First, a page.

Diary

If Cruz loses Indiana, Cruz should Withdraw

If Cruz loses Indiana, and it seems polls have indicated as much, Ted Cruz will not be the Republican nominee. I state that not as a probability, but a certainty – Cruz’ remaining slim chance to win  goes to zero if he loses Indiana. If this happens, Cruz should withdraw. While Erickson has been on-target on many things, he was wrong in September to call it a Rubio vs Cruz race, and he’s wrong now to tell Cruz to stay in to the bitter end.

As one who said three weeks ago, “This is the week Cruz won the nomination”, I must explain. I had calculated that the Cruz Wisconsin win, scooping up second ballot delegates, and the ‘signal’ of GOP support to give Cruz sufficient lift to cap Trump under 50% in New York. That would keep the narrative as one that Trump could not close the deal, but Cruz could. But Trump managed to stay gaffe-free, turned Cruz’ very wins in Colorado into a phony campaign issue, and pushed the drumbeat of “I have more votes” to get the bandwagon effect on his side. With enough pro-Trump media, it worked. The northeast states gave Trump his first majority-vote wins.

The delegate math is simple: If Trump wins Indiana, the “It’s over drumbeat” will vault Trump up everywhere. He wins West Virginia and New Jersey easily, gets more in Oregon and Washington, and he will definitely have the momentum to win California. Trump rolling on that way puts Trump at 1239 bound, but with the PA unbound delegates it looks more like 1269.

The momentum has shifted since New York, and Trump’s blowout wins in the 5 northeast states put the media and momentum on Trump’s side. An Indiana win would only amplify it. Cruz for weeks was telegraphing that the northeast was unfriendly but flyover country was more so.  Now, some in the media claim Cruz got Indiana wrong – not enough Mitch Daniels, too much social conservatism. and campaign epitaphs will continue. At the end of the day, the bandwagon effect will put more unbound delegates on his side. With momentum, Trump may even take Nebraska and Montana.

Cruz will only hurt his own credibility, brand and future by staying past the point of credible chance of winning. A campaign that, like John Kasich’s, goes beyond its natural lifespan becomes a mockable exercise in futility. Each interview becomes a painful exercise of painting a scenario of pulling a rabbit out of the hat. Up until this Sunday, the Cruz position was “nobody can get to 1237”, but as I showed above, Trump can and will do that – if he has most of Indiana’s delegates. Even this past week, that has started to happen. A VP pick that is a decent and good one, but announced as an underdog candidate in a tough race, it was tagged desperation. Because it was. Every natural act of Cruz campaign going forward will be deemed ‘sabotage’ of the ‘presumptive nominee’, and Trump will do his usual mocking ‘loser’ and ‘lyin’ routine.

There is a better way.  When Cruz ends his 2016 campaign hopes, he becomes the leader of  the conservative wing of the Republican party. Cruz has gotten farther and further than any conservative GOP candidate since Reagan.  The instant Cruz withdraws, he will become the natural leader of the conservative movement in the United States.   Going forward, Senator Ted Cruz will be the conscience of the Republican party, the guardian of our conservative ideals, and will be the man who should have been our nominee.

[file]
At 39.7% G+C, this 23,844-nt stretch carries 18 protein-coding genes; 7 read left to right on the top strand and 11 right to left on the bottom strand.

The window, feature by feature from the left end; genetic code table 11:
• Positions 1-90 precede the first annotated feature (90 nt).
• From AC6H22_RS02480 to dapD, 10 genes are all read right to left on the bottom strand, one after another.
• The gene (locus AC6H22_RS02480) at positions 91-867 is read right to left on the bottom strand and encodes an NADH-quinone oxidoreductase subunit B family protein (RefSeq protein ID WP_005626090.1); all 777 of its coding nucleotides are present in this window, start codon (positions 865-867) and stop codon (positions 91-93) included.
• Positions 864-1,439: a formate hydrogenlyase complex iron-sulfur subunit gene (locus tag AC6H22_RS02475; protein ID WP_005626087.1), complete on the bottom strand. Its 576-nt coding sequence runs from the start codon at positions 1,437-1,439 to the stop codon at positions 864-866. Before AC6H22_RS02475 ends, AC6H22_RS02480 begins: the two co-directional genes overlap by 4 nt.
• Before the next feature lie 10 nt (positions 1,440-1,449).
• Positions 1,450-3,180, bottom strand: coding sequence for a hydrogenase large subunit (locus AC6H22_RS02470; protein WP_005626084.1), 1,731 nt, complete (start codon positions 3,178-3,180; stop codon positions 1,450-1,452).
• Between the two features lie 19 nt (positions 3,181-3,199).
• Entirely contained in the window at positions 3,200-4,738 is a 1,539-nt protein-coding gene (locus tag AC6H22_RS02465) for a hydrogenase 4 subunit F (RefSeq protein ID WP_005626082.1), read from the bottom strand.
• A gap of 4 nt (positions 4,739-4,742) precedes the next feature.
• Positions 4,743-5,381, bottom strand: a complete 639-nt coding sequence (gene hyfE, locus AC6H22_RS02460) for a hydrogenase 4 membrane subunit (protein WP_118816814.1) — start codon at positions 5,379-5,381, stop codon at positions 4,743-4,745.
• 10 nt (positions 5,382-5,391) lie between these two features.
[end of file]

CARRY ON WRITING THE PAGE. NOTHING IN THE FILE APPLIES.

Whether as Christians or fans of Harry Potter or Game of Thrones, we understand resurrections. We understand that the death of the Cruz 2016 campaign is not the death of conservative principles, nor the death of the American dream. It’s the end of one journey, but the beginning of others.

It may well be that the epitaph of the Cruz campaign is that they miscalculated: They under-estimated Donald Trump (as all of us did), and they thought it was 1980, when in the end, it seems to be 1976.   If so, then Conservative victory will have to wait for another day, but not for too long.  It took Reagan three runs before he became President.

It may well be that Senator Ted Cruz never becomes President. Fate and fortune may not serve up that opportunity to him, and he may end up with the arc and career of a Senator Jesse Helms or a Senator Edward Kennedy. Should that be the case, he may have a long life of much more influence and impact in the U.S. Senate than most others who run for President.  Or it may be that a future President decides to put him on Supreme Court. Stranger things have happened. His former boss, now Governor Greg Abbott, recently tweeted in response to a cynical heckler that “God’s plan is bigger than walking”. I would add that God’s plan is bigger than running for an office as well.

The impact of Senator Ted Cruz and his 2106 campaign will be profound.  As a Senator, Cruz demanded more out of the US Senate; as a candidate, Cruz has raised the bar in what we should expect from our President. Cruz won many of us over because he was smarter, more articulate, worked harder, assembled good people around him, and was both straightforward and respectful in how he made his case to others.

The best qualities of who Senator Cruz is and why he is running won’t be what gets highlighted if he moves forward past the point of futility. Cruz has a bright future as a conservative leader, but if Indiana decides that now in 2016 is not his time to be the nominee, he should respect that, withdraw, and lead us to fight another day.